Battle for survival vs consumerism: no one can deny that these opposite poles have always been the source of issues all over the world. The economic theory according to which one buys and consumes in an endless cycle has brought a revolution in the lives of most of us, even for those who are against it. We’re not even aware of dealing with the culture of consumption, since we were born with it, but stopping for a moment and thinking about it can be an eye-opening act. Artists have often harshly criticized consumerism (think of Andy Warhol’s Campbell Soup can series or of Chuck Palahniuk’s Fight Club, for example), though perfectly aware of being part of the same mechanism they are criticizing. Mainstream fashion has never dared to use it as a theme: its central role in consumerism has served as a deterrent, because criticizing consumerism would mean criticizing fashion itself. The deceptive concept that fashion is democratic has been incredibly boosted consumerism: you may not be among the happy few who can wear haute couture, but designer bags, shoes or accessories seem more and more attainable. Fashion has turned desires into needs, thus making one of the main elements of capitalism real and tangible.
Expecting a criticism to fashion from fashion is as unrealistic as expecting approval of abortion from the Catholic Church: it simply can never happen, because this is not its role, but it’s interesting to see how these themes can influence fashion. These were my thoughts when I saw pictures from Chanel fall/winter 2014 fashion show, which took place this morning in Paris. The set design was an incredible Chanel-version of a supermarket, where each and every item on the shelves was customized.
The concept may be intriguing, but the execution was genius. The detail with which everything was planned and arranged is breath-taking. In such a setting, models walked as if they were customers, carrying carts and lining up at the check-out counters, once done with their shopping.
Was this a hymn to mass-consumption or a criticism? I think it was the former (I can’t see Karl Lagerfeld as a champion of anti-consumerism), with a touch of the latter thrown in. Building a supermarket as the setting for a fashion show emphasizes the main goal of mainstream fashion (people must buy), but at the same time highlights what fashion has turned into – a luxury supermarket, fast shopping and fast consumption, because new needs must be created.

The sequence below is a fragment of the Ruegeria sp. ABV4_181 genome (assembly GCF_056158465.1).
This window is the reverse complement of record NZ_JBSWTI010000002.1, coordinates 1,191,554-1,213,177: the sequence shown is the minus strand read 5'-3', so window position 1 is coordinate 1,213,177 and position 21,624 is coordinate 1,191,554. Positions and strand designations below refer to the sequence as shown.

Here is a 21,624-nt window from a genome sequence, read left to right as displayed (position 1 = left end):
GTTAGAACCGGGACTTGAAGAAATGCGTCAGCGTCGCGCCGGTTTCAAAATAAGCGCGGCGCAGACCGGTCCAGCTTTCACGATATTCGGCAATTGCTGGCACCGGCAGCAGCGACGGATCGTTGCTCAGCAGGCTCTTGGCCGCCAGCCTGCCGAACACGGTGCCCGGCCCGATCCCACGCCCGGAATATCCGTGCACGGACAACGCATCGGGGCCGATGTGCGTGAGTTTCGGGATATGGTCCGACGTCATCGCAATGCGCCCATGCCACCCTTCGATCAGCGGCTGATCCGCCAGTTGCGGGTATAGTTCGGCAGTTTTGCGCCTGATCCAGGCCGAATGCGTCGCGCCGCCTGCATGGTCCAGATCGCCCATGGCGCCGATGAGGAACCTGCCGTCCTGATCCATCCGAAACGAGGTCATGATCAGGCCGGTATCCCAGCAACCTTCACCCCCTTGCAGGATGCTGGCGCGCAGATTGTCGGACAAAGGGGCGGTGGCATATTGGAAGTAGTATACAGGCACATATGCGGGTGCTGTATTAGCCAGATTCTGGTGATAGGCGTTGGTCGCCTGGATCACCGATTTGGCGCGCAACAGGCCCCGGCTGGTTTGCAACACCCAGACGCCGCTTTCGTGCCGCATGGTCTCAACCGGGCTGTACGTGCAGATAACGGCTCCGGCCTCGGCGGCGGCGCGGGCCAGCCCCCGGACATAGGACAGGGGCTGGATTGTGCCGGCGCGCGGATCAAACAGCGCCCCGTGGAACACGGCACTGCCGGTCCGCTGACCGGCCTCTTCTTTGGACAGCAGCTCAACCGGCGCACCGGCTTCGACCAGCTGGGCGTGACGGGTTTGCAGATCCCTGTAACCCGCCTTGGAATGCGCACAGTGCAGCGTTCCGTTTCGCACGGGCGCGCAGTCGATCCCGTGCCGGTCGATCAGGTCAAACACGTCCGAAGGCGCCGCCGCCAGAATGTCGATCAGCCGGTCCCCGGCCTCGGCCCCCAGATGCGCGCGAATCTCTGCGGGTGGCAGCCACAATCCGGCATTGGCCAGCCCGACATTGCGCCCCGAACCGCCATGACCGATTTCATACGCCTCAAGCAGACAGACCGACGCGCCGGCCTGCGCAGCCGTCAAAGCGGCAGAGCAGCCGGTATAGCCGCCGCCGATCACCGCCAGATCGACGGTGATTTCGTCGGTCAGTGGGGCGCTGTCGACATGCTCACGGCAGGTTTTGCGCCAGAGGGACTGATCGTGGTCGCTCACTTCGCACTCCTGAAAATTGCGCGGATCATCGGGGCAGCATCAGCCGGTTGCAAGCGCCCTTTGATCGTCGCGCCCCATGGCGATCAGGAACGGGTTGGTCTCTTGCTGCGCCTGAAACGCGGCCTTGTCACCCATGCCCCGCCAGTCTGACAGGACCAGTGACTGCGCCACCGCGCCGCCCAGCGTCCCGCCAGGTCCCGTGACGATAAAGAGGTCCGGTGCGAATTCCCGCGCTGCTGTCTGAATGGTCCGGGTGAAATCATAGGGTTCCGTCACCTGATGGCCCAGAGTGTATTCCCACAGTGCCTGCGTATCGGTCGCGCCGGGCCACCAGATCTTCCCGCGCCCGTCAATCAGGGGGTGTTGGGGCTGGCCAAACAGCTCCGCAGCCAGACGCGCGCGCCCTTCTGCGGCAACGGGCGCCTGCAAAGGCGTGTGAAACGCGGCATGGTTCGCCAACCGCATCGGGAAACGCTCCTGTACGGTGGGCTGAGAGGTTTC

The obsessive attention to details contributed in casting a shadow of verisimilitude: for example, the iconic quilted bags were put on styrofoam trays and wrapped in plastic, as if they were fruit or vegetables, while others were carried in a chain-and-leather embellished hand baskets. This is the evolution of what Marc Jacobs did in 2007, when he sent a luxury version of plastic woven shopping bags on the catwalk, thus demonstrating how it is possible to take a mundane object and turn it into an object of desire: capitalism at its best.
At the same time, the setting and the theme of the show reminded me of the “born to shop” culture shown by U2 in the impressive set design of their PopMart Tour, which took place from 1997 to 1998.
The band poked fun at their rock star personas, at the pop culture they were (and are) part of and at consumerism, having a gigantic stage as backdrop. The idea came from Willie Williams, the genius behind many U2 stage designs: one of his preparatory projects resembled a supermarket, inspired by American suburban outlet stores. The fantasy “entertainment park” and the consumerism theme merged into an impressive result. The stage was backed by 36 screens projecting and amplifying videos; my favourite is the one above, where the evolution of an ape into a human being pushing a shopping cart is hilarious and so very true.
The yellow arch dominating the stage was present in the cd booklet, too: it was a reference to a consumerism symbol known world-wide, the McDonalds Golden Arches. U2 obviously didn’t use the exact logo to prevent possible legal problems, but the single golden arch was automatically a reminder of the biggest fast-food restaurant chain of the world. The same logo served as source of reference to Jeremy Scott, who showed his first Moschino collection just a few days ago.
Far from being a criticism to fashion consumerism, the whole collection was an audience-pleaser: symbols which are synonims of mass-consumption have been turned into decorations on clothes inspired to classic pieces by other designers (Chanel, anyone?). Is it the triumph of junk-food fashion, meaning clothes and accessories whose first, only and apparent goal is being sold?
Funny accessories which will soon appear on fashion bloggers and magazine editorials – a Happy Meal-shaped chain-strap bag, a French fry iPhone cover, a French fry box-shaped chain-strap bag. I see them as a mere divertissement, which kind of wipes away the spirit of the Italian maison’s founder, unparalleled example of designer who took fashion’s symbols (Chanel’s, too) and turned them upside down.
Are these examples of fashion finally starting to criticize itself? I don’t think so. It’s rather the same old game of smoke and mirrors, where we are tempted to believe in something which doesn’t exist. After all, isn’t it the main reason why fashion is fascinating? You want to believe there’s more in it – a message, maybe, or a certain symbolism – when the truth is that it rarely means more than what you see.